By: Dr. Amy Jones, DO, Ob/Gyn
Opening the Conversation About Sex After Menopause
Our sexual existence doesn’t end after menopause, but for some reason, the conversation around sex drops off as quickly as estrogen from our ovaries. If discussed at all, it is often only in hushed, almost guilty whispers. Sex is always hard to talk about, whether it be with our partners, our friends, our doctors, or even our therapists. The pervasive undercurrent of societal shame makes discussing our bedroom habits uncomfortable. This is no more true than in women over 50, a group that seems reluctant to ask questions about their bodies and hesitant, if not embarrassed, to discuss their sexual desires and issues. We need to change this! An open dialogue about sex should flow fluidly throughout every phase of life.
Our bodies change after menopause and, inevitably, so does the way we have sex. The sensation, the climax, the desire, the toys.. all of these things change. But rather than accepting our changing bodies as an end of our sexual lives, we should celebrate this important transition as the beginning of a whole new sexual world ripe for exploration. It’s a time to gain a brand new and fuller understanding of our bodies, how they work, what they crave. After menopause women are often free of burdens that may weigh heavy on their minds in earlier years - work, finances, child rearing, relationship drama.. not to mention getting our periods or getting pregnant! Postmenopausal years are often the years we feel most free and unencumbered, when we are finally able to shed some of the stress of “the daily grind”. Less stress then paves the way to more enjoyable, fulfilling, freeing sex with ourselves and with our partners.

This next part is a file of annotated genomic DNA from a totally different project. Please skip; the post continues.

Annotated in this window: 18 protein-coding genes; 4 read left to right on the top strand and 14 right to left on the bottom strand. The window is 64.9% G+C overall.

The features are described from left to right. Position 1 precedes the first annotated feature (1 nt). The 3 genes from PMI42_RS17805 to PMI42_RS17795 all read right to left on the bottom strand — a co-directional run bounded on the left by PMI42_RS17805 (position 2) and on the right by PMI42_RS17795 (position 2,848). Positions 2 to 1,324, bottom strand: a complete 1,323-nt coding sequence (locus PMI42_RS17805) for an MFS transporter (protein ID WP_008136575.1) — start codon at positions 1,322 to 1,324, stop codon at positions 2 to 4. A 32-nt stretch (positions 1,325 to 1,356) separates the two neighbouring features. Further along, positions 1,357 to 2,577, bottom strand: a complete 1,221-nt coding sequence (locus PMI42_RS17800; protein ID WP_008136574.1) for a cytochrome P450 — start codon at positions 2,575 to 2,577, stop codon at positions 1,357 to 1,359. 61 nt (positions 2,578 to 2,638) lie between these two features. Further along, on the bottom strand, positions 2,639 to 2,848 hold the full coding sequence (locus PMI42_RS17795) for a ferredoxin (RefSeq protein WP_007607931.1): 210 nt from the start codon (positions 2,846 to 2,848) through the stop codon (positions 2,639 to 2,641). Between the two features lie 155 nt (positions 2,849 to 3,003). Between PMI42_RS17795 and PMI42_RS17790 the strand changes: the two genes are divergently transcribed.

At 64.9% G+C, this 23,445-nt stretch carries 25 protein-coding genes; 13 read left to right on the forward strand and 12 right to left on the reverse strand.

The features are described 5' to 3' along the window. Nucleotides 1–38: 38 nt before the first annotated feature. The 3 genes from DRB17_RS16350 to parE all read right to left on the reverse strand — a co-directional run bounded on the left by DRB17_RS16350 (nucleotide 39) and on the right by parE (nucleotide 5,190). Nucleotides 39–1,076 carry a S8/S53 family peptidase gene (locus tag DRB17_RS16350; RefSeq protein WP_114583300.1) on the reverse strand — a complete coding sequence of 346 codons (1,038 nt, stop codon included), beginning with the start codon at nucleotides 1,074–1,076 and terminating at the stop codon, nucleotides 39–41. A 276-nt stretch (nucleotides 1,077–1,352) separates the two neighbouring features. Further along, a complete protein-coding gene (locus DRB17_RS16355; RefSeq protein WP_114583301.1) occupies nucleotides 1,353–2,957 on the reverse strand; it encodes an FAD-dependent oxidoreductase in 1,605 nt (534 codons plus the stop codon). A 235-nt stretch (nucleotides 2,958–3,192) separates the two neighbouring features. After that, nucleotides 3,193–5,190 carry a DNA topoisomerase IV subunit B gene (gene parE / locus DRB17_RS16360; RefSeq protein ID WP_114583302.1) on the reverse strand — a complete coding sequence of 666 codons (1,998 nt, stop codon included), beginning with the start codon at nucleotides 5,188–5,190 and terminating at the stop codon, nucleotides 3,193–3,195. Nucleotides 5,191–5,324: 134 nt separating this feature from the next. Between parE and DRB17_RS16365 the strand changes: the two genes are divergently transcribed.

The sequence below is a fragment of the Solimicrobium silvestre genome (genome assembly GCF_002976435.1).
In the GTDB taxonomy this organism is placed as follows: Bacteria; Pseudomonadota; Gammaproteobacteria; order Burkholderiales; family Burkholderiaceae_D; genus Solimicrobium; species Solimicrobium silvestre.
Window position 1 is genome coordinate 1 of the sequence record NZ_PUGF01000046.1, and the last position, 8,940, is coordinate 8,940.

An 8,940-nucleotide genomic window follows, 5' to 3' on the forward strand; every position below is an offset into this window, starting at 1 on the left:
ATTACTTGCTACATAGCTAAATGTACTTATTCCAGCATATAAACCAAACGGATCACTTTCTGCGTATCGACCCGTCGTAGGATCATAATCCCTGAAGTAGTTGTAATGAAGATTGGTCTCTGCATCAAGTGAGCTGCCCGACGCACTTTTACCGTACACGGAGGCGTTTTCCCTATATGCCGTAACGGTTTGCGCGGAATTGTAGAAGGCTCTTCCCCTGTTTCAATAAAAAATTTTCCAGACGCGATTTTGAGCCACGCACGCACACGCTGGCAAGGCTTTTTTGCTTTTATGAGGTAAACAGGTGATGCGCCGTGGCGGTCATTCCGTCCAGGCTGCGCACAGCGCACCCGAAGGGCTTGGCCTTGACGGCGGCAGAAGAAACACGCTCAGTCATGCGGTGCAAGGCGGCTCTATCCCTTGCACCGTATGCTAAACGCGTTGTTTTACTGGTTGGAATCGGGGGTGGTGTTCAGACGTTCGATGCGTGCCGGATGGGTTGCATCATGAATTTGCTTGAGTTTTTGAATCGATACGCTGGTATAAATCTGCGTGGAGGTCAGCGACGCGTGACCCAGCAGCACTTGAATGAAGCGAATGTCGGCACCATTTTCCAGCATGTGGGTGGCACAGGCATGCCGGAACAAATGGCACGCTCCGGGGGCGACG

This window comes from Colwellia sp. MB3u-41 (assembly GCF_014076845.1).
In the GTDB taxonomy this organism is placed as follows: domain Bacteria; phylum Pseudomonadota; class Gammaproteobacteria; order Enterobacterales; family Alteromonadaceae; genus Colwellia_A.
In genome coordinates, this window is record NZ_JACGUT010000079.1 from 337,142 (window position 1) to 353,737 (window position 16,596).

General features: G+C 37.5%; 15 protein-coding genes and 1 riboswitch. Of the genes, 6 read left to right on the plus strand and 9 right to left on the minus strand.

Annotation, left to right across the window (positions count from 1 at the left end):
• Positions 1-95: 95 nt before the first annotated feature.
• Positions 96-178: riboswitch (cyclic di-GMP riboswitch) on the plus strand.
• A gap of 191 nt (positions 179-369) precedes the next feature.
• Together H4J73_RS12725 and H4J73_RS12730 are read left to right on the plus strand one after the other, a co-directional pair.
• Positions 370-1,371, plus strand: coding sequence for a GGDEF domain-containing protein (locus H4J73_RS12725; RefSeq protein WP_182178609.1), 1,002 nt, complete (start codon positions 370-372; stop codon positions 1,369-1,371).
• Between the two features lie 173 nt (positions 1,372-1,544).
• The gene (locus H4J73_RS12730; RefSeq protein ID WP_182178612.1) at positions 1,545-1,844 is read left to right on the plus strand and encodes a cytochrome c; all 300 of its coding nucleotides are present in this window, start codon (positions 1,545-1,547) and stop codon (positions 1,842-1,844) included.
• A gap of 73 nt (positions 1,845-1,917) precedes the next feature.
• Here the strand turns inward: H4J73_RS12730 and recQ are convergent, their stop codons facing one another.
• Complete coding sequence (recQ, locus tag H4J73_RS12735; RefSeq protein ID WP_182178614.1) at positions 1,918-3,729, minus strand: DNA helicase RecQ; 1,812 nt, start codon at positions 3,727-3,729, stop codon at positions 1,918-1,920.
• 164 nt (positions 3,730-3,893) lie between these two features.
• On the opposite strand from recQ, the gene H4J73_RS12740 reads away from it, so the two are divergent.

Let’s talk about what changes after menopause.